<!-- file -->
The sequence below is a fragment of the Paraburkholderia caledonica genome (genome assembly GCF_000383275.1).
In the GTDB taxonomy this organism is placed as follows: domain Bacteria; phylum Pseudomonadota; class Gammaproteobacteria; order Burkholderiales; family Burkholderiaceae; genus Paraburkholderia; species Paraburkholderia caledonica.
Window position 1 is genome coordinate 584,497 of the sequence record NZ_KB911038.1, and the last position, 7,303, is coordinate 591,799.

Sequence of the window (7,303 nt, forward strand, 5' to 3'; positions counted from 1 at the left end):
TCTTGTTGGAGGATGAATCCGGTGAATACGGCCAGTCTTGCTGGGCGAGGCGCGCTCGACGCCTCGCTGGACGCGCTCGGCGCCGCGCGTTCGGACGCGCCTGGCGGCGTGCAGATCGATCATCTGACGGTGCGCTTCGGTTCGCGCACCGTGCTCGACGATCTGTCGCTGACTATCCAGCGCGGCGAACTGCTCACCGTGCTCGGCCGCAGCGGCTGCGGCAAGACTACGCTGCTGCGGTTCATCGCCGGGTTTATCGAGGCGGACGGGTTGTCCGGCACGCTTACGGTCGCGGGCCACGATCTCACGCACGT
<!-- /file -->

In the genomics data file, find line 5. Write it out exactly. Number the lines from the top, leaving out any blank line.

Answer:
TCTTGTTGGAGGATGAATCCGGTGAATACGGCCAGTCTTGCTGGGCGAGGCGCGCTCGACGCCTCGCTGGACGCGCTCGGCGCCGCGCGTTCGGACGCGCCTGGCGGCGTGCAGATCGATCATCTGACGGTGCGCTTCGGTTCGCGCACCGTGCTCGACGATCTGTCGCTGACTATCCAGCGCGGCGAACTGCTCACCGTGCTCGGCCGCAGCGGCTGCGGCAAGACTACGCTGCTGCGGTTCATCGCCGGGTTTATCGAGGCGGACGGGTTGTCCGGCACGCTTACGGTCGCGGGCCACGATCTCACGCACGT